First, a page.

AT&T (NYSE: T) fired another salvo in the special access debate, accusing Level 3 and CLECs (competitive local exchange carriers) of wanting the FCC to re-regulate the special access market.
The ILEC said that traditional copper-based access lines, particularly voice lines at AT&T and other telcos continue to decline, and CLECs are wasting resources by asking for more rules. Its own copper-based lines have declined by almost 65 percent, or by over 30 million lines, since 2009 as more consumers ditch their legacy service for VoIP and mobile services.
"Yet, despite all the evidence pointing to the end of the copper era, the competitive local exchange carriers (CLECs) seem hell bent on championing the imposition of greater regulation on quickly disappearing copper-based TDM special access services," said Caroline Van Wie, assistant VP of federal regulatory for AT&T, in a blog post. "On its face, this appears to be a peculiar use of energy, resources, and political capital."
The service provider maintains that the FCC should also not be allowed to overturn its regulatory forbearance on fiber-based Ethernet services.
AT&T says that competition from CLECs and cable operators has continued to rise in recent years as service providers like Comcast have invested billions of dollars to deliver services to business customers.
"ILECs, CLECs, cable companies and others have invested billions to build-out fiber infrastructure in the race to provide high-speed business services," Van Wie said. "Data collected in the special access proceeding show that these networks are so extensive that they reach virtually every census block that today has any demand for special access services. And a recent industry analysis shows that today there are nine major U.S. Ethernet competitors with port shares of at least four percent, the majority of which are not ILECs, but are instead CLECs and cable companies. In fact, Level 3, a CLEC, is the second largest Ethernet provider in the country."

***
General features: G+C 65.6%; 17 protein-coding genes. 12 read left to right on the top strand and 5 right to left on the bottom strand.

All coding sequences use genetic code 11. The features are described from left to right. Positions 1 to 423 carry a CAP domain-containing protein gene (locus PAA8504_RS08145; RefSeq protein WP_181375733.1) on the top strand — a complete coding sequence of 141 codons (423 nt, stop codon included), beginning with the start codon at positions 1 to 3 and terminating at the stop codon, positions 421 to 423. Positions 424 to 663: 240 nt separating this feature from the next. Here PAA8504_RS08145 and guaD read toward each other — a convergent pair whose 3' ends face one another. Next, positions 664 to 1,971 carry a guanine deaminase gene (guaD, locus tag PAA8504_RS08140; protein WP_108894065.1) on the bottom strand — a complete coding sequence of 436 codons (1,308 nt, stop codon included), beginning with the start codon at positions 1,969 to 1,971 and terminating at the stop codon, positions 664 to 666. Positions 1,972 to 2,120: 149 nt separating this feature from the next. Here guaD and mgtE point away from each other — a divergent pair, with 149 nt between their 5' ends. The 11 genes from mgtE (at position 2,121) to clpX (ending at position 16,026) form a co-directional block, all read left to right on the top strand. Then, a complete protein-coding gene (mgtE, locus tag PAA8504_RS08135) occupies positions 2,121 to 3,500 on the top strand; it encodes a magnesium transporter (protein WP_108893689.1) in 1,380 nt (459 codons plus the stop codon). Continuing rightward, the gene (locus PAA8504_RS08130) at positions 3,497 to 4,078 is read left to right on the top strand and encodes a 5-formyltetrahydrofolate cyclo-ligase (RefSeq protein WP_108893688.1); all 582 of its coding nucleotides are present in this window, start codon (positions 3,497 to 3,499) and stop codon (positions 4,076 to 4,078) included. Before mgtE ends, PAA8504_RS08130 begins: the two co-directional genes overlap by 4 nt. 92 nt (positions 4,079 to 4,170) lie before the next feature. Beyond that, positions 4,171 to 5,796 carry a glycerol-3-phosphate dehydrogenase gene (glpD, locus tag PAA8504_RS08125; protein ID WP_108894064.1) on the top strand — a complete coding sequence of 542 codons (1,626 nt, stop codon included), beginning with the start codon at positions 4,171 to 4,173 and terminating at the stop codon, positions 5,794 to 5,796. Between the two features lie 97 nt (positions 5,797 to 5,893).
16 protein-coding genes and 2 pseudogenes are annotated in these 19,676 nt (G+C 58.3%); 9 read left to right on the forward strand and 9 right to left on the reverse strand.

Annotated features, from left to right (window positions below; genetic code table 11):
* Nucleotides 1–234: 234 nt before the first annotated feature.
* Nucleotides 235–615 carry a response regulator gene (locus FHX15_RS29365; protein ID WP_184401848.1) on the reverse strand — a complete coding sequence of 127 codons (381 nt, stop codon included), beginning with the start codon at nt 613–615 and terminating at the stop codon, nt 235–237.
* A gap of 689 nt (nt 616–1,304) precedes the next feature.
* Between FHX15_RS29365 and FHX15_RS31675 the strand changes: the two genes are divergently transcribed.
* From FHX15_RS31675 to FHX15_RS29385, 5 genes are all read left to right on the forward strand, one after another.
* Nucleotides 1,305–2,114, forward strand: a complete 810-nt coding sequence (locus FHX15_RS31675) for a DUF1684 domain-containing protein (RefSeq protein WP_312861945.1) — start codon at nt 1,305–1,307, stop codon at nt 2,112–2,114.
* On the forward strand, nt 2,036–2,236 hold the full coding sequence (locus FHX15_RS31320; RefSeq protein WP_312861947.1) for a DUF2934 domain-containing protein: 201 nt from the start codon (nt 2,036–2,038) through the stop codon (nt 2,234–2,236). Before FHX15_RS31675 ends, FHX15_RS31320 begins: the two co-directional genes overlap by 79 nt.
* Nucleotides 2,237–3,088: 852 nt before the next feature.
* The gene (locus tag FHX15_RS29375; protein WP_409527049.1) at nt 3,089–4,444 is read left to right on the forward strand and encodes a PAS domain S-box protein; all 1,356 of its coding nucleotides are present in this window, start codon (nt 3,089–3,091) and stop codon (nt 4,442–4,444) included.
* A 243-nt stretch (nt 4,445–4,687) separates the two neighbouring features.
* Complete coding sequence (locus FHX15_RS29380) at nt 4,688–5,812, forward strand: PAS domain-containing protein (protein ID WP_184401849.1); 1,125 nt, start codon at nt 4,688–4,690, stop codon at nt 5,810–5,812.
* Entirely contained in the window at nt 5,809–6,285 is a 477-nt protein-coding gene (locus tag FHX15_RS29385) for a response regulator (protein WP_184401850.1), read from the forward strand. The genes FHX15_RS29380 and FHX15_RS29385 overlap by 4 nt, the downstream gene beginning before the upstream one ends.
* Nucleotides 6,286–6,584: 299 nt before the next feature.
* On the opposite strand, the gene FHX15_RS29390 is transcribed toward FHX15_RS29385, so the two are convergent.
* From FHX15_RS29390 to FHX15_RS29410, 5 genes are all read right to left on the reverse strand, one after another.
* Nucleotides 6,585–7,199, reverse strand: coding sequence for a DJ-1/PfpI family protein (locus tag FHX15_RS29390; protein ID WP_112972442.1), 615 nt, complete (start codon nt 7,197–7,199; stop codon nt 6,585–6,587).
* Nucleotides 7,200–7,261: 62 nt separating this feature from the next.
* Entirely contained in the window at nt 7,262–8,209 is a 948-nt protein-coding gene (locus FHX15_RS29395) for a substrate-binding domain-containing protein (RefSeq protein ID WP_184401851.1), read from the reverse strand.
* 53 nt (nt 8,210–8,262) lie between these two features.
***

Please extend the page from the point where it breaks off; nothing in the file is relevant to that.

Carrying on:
The service provider also calls out how wireless operators will have even more options for competitive backhaul to meet their current 4G and 5G needs.
Sprint awarded contracts to a number of CLECs and cable operators to build out Ethernet backhaul for 38,000 macrocell sites in 2010, for example.
"The same competitors that successfully competed to build Sprint's backhaul network will be similarly well-positioned to provide 5G Ethernet backhaul, especially given the location of their fiber facilities," Van Wie said. "CLECs and cable companies have a huge amount of fiber already deployed in dense urban business districts -- precisely the areas where 5G densification will be necessary."
Meanwhile, Verizon has beefed up its fiber holdings for backhaul and business services by announcing its purchase of XO Communications, giving it deeper metro fiber and more on-net buildings.
Although a number of large competitive carriers, including Level 3 have built out their own fiber networks, there are still a number of locations they can't reach so they will rent last mile facilities from larger incumbent telcos such as AT&T and Verizon (NYSE: VZ).
A large number of these facilities are copper-based and are used to provide services in buildings where it can't currently make a business case to build out its own facilities.
Regardless of the growth that Level 3 and others have seen, the reality is these carriers lack the ubiquity of the ILEC network.
- see this blog post
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